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The Daily Wildcat

The Daily Wildcat

COMIC: Rat’s Nest #3
Olivia MoreyFebruary 28, 2024
 

    Mexican director finds humor in tragedy

    The movie “”Cinco días sin Nora”” (“”Nora’s Will””) makes its Arizona premiere Saturday at Tucson Cine Mexico 2010.

    It marks Mariana Chenillo’s first feature film as director and screenwriter. Its story begins when José (Fernando Lujan) learns that Nora (Silvia Mariscal), the woman he was married to for 30 years before divorcing, has committed suicide a few days before Passover. Forced to wait five days for the funeral so that his son can arrive and the rabbi’s schedule can free up, José discovers that Nora left all of the food for a Passover dinner ready in her refrigerator. But Nora also left something else, a curious photograph that may unlock the mystery of her life and death for the family she left behind.

    The film was shot in 2007 and 2008, and it premiered at the 2008 Morelia International Film Festival in Mexico, where it won the audience award for best feature film. It made its North American debut at the Miami International Film Festival in March 2009, where it won the audience award for best picture. The Arizona Daily Wildcat interviewed Chenillo over e-mail to discuss the film.

    You recently won Best Director at the Moscow Film Festival for this film. How does it feel to be recognized in a country so distant from your own?

    It is obviously an honor to be recognized by any jury, but most of all, it is an honor to be accepted by audiences from quite different cultures around the world. We have had very good acceptance in places as far as Japan, Russia, France, Spain or Argentina. Which only proves that very particular stories can also be universal.

    What about the Jewish faith attracted you to writing a film so heavily dependent on Passover?

    This story occurs within a very specific context, which is the Jewish context I grew up in. The truth is I did not want to talk about religion. I wanted to tell the story of my grandparents, and of how my character did not want to participate in any part of Nora’s plan. Therefore, the religious context allowed me to go deeper into Jose’s discontent and also gave the humorous part of the story many possibilities.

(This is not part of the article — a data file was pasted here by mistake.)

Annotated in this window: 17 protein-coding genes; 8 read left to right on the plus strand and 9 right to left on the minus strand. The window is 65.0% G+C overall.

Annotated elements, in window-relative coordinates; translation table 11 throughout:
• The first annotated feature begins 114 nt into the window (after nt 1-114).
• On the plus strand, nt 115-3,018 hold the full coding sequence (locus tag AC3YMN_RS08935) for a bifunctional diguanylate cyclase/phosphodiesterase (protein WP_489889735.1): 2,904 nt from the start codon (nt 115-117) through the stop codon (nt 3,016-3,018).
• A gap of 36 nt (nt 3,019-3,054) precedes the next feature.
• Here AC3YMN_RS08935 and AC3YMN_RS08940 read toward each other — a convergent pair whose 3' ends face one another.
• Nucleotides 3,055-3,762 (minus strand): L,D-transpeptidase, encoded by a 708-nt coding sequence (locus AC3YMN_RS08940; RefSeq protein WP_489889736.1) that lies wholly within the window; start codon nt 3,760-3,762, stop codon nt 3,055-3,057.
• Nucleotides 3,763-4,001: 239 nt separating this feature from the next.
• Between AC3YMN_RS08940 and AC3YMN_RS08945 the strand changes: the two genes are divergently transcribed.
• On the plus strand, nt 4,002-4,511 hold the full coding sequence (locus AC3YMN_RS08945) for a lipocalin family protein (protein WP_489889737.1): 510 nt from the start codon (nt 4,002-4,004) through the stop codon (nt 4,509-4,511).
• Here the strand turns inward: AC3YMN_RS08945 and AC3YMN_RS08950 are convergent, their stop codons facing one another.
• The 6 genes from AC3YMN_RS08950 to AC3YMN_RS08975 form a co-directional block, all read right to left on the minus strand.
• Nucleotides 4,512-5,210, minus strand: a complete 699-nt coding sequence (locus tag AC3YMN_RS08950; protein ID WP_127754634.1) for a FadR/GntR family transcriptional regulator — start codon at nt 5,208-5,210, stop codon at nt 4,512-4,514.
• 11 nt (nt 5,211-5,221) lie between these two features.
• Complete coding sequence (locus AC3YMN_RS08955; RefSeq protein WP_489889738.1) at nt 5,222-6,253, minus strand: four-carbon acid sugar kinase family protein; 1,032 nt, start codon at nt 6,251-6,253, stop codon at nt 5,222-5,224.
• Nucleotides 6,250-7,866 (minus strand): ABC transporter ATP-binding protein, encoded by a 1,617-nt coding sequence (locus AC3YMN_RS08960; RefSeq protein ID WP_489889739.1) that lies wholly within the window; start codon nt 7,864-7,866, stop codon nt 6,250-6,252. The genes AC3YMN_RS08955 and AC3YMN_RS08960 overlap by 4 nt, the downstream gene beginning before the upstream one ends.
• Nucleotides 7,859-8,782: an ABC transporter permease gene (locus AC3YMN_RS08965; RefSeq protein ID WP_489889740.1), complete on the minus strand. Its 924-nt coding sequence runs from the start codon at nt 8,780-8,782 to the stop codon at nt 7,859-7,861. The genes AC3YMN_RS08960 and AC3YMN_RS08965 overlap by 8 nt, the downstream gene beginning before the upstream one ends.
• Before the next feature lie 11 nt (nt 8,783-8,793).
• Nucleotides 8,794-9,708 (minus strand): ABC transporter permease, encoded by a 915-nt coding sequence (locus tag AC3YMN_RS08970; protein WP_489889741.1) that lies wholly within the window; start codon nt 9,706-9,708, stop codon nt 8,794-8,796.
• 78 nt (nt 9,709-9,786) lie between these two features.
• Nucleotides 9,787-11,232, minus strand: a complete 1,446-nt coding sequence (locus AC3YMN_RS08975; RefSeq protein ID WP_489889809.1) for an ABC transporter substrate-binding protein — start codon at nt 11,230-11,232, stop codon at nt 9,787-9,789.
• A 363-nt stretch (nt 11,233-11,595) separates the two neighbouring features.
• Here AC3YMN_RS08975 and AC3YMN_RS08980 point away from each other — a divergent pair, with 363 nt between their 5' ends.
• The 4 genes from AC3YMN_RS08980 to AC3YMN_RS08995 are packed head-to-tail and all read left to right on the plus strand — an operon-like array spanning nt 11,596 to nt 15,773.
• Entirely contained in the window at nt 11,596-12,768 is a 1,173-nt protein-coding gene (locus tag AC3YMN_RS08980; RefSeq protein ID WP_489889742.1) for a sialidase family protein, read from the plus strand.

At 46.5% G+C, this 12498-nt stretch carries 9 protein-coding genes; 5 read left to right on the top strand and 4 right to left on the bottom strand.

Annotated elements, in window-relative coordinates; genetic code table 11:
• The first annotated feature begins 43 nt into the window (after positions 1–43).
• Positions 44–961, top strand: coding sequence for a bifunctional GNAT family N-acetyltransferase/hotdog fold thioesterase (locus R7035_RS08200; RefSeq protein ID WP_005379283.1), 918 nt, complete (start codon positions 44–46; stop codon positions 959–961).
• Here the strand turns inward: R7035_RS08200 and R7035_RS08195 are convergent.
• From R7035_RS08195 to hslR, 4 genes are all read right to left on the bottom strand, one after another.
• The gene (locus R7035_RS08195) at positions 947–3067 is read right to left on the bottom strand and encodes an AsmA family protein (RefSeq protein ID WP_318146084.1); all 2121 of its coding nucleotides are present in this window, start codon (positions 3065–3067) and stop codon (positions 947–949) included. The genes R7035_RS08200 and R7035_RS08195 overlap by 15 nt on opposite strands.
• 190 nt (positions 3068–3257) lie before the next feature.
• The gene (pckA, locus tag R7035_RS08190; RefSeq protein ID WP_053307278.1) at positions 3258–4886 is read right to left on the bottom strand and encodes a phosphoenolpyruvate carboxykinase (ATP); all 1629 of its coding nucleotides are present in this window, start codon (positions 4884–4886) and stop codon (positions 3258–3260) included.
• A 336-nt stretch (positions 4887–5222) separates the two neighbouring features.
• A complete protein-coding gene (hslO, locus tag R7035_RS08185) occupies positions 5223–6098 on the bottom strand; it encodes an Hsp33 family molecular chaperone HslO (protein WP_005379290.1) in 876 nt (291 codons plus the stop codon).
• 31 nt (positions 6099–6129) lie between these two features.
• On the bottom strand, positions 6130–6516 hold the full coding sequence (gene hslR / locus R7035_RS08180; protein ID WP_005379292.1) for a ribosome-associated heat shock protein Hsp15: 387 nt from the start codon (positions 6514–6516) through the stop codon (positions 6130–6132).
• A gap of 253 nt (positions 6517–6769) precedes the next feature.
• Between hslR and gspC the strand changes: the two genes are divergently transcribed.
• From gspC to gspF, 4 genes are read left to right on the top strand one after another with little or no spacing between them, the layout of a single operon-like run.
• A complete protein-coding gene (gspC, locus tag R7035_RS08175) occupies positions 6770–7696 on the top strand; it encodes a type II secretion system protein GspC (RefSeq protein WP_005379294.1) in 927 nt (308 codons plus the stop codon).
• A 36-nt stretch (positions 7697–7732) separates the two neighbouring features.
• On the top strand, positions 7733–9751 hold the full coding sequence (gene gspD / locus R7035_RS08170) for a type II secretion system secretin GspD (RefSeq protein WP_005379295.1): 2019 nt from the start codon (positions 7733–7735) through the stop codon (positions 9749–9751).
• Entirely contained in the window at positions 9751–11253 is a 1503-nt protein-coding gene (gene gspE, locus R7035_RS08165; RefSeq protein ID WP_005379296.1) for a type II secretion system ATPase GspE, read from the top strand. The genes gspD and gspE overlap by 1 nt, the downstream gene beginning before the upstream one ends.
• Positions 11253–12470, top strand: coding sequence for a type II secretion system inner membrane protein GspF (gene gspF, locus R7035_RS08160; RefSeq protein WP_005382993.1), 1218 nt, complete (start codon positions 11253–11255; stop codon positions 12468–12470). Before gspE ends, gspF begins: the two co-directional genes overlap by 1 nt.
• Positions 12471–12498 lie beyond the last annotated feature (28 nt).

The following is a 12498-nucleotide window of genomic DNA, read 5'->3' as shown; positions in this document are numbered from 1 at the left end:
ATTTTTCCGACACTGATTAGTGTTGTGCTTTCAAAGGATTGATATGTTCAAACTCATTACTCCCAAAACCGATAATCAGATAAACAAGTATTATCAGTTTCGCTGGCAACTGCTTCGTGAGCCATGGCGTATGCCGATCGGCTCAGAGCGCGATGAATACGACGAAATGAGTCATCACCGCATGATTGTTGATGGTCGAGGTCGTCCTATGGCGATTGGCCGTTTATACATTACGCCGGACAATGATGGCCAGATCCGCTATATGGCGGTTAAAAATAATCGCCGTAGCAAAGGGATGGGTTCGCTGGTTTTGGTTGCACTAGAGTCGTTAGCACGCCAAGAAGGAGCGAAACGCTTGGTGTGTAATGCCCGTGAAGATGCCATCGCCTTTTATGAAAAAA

“”Cinco días sin Nora”” was recently nominated for 11 Ariel awards (the Mexican version of an Oscar). How does that feel?

    Being this one (is) my first film, I am very happy to be considered among the Mexican best films of 2009. It was a big surprise to have so many nominations. I am also very happy for my actors and crew, who deserve the nominations very much.

    How does tragedy inspire comedy in your work?

    They can’t be separated. I think that humor is a tool that allows us to speak deeply about painful events without being solemn. I believe that characters in comedies can have as much depth as in more dramatic films.

    What do you hope that Mexican-American audiences will get out of “”Cinco días sin Nora””?

    Although this is not a typical Mexican family, but a very particular one, I think that the film portraits contemporary Mexico in many ways. The way in which we understand death and how we continue to make dead family members part of daily lives is something that will surely be understood by the Mexican American audience.

    What do you hope that American audiences will get out of “”Cinco días sin Nora””?

    All in all, this is a love story that could happen anywhere in the world. So I think there is a quite universal part of it that can be enjoyed by audiences all around.

    Mariana Chenillo will appear at the Arizona premiere of “”Cinco días sin Nora”” on Saturday, 6 p.m. at Harkins Tucson Spectrum 18, 5455 South Calle Santa Cruz. For more information, visit http://clas.arizona.edu/cinemexico/.

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